Because it failed to meet contractual obligations with nuclear generators to begin accepting used nuclear fuel by 1998, the federal government is currently facing lawsuits from some utilities for damages to cover the costs of onsite, at-reactor spent nuclear fuel storage. More than 68,000 MTHM of used nuclear fuel are stored at 72 commercial power plants around the country, with about 2,000 MTHM added to that amount every year.
Reflecting the Obama administration’s opposition to the Yucca Mountain permanent nuclear waste repository, the DOE in 2010 withdrew from the Nuclear Regulatory Commission (NRC) its June 2008–submitted application to license the Nevada facility and moved to terminate the project. The NRC’s Atomic Safety and Licensing Board had initially denied the motion, but under the direction of the commission, suspended the proceeding (though it preserved necessary records to abide by budgetary constraints).
Several states, local government units, and companies later petitioned a the U.S. Court of Appeals for the D.C. Circuit to force the NRC to continue review of the DOE’s application. Defending itself in that legal case, the NRC told the court it could not comply on the grounds that it did not have sufficient congressionally appropriated funds to complete action on the license application (though it conceded it had $10.4 million to at least start the process). The federal court gave the NRC until the end of the 112th Congress, which ended on Jan. 1, to report back whether or not Congress had allocated funding to resume consideration of the application.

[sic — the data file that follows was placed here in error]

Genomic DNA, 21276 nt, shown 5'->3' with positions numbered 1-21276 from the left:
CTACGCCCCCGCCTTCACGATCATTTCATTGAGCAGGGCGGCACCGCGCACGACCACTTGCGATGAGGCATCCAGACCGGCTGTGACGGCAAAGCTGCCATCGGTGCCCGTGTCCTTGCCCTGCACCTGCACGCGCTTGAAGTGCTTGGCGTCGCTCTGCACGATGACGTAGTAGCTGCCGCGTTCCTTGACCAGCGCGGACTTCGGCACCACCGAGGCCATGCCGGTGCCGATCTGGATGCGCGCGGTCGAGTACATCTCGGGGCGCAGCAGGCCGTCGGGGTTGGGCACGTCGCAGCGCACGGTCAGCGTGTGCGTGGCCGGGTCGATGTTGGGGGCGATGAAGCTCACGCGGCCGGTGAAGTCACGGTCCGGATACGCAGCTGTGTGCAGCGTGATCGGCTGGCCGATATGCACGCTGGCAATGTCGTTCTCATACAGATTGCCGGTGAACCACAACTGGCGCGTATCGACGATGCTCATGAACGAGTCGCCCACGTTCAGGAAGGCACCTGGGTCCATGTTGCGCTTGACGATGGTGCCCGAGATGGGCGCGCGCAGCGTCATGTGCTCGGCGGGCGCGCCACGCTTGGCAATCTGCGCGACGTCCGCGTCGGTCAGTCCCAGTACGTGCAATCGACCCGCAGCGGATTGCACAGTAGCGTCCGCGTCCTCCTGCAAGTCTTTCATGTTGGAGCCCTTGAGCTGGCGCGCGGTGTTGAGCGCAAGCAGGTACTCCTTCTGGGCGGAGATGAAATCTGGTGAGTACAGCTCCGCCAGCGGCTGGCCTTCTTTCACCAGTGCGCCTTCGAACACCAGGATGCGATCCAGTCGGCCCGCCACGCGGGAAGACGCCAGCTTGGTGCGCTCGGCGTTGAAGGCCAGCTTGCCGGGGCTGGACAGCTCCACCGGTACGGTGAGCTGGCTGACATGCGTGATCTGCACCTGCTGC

As the court-mandated deadline approached at the start of this year, NRC Senior Attorney Charles Mullins told the court that Congress’s failure to add funds to the Yucca Mountain review meant there is no reason to force it to resume the review. At the same time, petitioners seeking to force the federal regulatory body to resume review of the application said in their update to the court that Congress did not modify requirements to the Nuclear Waste Policy Act, which meant the NRC was still obligated to move forward with review of the DOE’s license application. It is unclear when the court will make a final ruling.
Meanwhile, the D.C. Circuit in a separate ruling struck down the NRC’s so-called "waste confidence" provisions in June last year, finding that an NRC ruling that said spent nuclear fuel from the nation’s power plants could be stored as long as 60 years after a plant’s operating license expires violated the National Environmental Policy Act (NEPA). Following that decision, the NRC put on hold all final licensing decisions—including those for 19 construction and operation licenses, 12 license renewals, and one operating license—until the federal regulatory body could hash out how it will deal with spent nuclear fuel.
After the DOE abandoned the Yucca Mountain repository project, Energy Secretary Steven Chu in 2010 chartered the Blue Ribbon Commission to conduct a two-year review and make recommendations for addressing the long-term management and disposal of the nation’s nuclear waste. The 15-member commission urged a consent-based approach to siting future nuclear waste storage and disposal facilities, but it recommended that immediate efforts should begin to develop at least one geologic disposal facility and at least one consolidated storage facility.
Sources: POWERnews, POWER, DOE, NRC
—Sonal Patel, Senior Writer (@POWERmagazine)